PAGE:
HONOLULU, HI—Patientswith chronic, noncancer-related pain who received fentanyl buccal tablet had consistent short-term efficacy acrossclinically meaningful analgesia measures, according to results of a study presentedat the American Pain Society’s 31st Annual Scientific Meeting.
Arvind Narayana, MD, MBA, of Teva Pharmaceuticals, Frazer, PA, andcolleagues assessed the consistency of analgesia outcomes in a combinedanalysis of two similarly designed, randomized, double-blind,placebo-controlled studies in patients with chronic neuropathic or low backpain who received fentanyl buccal tablet. Previously, this formulation wasshown to be effective for the treatment of breakthrough pain in patients withnoncancer-related pain receiving long-term opioid therapy.
Patients received a dose-titration kit containing100-, 200-, 400-, 600- and 800mcg doses of fentanyl buccal tablet to be used inidentifying a dose that controlled their breakthrough pain. A successful dosewas identified as that which the patient reported adequate pain relief for atleast 2 of 3 episodes of breakthrough pain without requiring supplementalmedication and without experiencing unacceptable adverse events (AEs).
After open-label titration to an effective doseof fentanyl buccal tablet, patients were randomized to one of threedouble-blind treatment sequences to treat nine consecutive breakthrough painepisodes, six with fentanyl buccal tablet and three with placebo. Of 208patients enrolled, 148 (71%) were evaluable for efficacy and experienced 1,265episodes of breakthrough pain. Measurement of analgesic efficacy was initiatedat 5 minutes following each episode and continued through 120 minutes.
Patients who received fentanyl buccal tablet hada consistently greater effect beginning at 10 minutes, as reflected in theproportion of episodes with a ≥2-point improvement in pain intensity (14-75%)compared with placebo (9–40%). Significant between-group differences in favorof fentanyl buccal tablet were sustained through 120 minutes post-treatment.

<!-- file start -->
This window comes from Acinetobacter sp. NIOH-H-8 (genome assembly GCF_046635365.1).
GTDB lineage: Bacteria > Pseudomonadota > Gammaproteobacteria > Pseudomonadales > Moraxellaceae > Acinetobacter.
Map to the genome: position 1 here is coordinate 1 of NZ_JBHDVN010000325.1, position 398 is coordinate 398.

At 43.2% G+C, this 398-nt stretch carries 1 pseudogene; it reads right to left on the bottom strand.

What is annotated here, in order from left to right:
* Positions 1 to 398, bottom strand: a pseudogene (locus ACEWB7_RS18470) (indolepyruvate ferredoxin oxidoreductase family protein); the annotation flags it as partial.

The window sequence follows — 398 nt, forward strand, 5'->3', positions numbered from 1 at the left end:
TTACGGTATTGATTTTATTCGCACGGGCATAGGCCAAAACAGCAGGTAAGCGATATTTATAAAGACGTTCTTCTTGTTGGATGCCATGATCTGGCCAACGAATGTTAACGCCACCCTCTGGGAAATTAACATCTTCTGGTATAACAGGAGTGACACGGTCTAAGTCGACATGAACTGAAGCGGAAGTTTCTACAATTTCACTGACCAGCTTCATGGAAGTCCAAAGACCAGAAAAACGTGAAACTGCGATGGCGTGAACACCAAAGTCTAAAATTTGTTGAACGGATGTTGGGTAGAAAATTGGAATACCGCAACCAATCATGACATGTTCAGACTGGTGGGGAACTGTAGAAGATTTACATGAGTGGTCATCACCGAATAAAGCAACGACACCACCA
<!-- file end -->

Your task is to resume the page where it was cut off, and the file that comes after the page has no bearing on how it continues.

A consistently greater effect was observed in theproportion of breakthrough pain episodes with ≥33% or ≥50% improvement in painintensity from baseline in the patients given fentanyl buccal tablet comparedwith placebo beginning at 10 minutes and continuing to 120 minutes.
Similar results were noted for the proportion ofepisodes with a pain relief score of ≥2 with fentanyl buccal tablet vs. placebobeginning at 15 minutes. Between-group differences in favor of fentanyl buccaltablet were sustained through 120 minutes post-treatment, the investigatorsnoted. In addition, evaluation of pain intensity and pain relief measures at 30minutes after the start of breakthrough pain showed that the responses tofentanyl buccal tablets were approximately 2.5 to 3 times higher than those toplacebo across all evaluations.
Fentanyl buccal tablet was generally welltolerated; the most frequently reported adverse events in study 1 and study 2,respectively, were nausea (13%, 19%), dizziness (13%, 13%), somnolence (10%,9%), dysgeusia (3%, 8%), vomiting (5%, 6%), and dry mouth (2%, 5%). Oneaccidental overdose occurred that was considered to be possibly related totreatment: a patient took four 600mcg fentanyl buccal tablets simultaneouslywithout explanation and was revived with oxygen and admitted to the hospital;he recovered fully.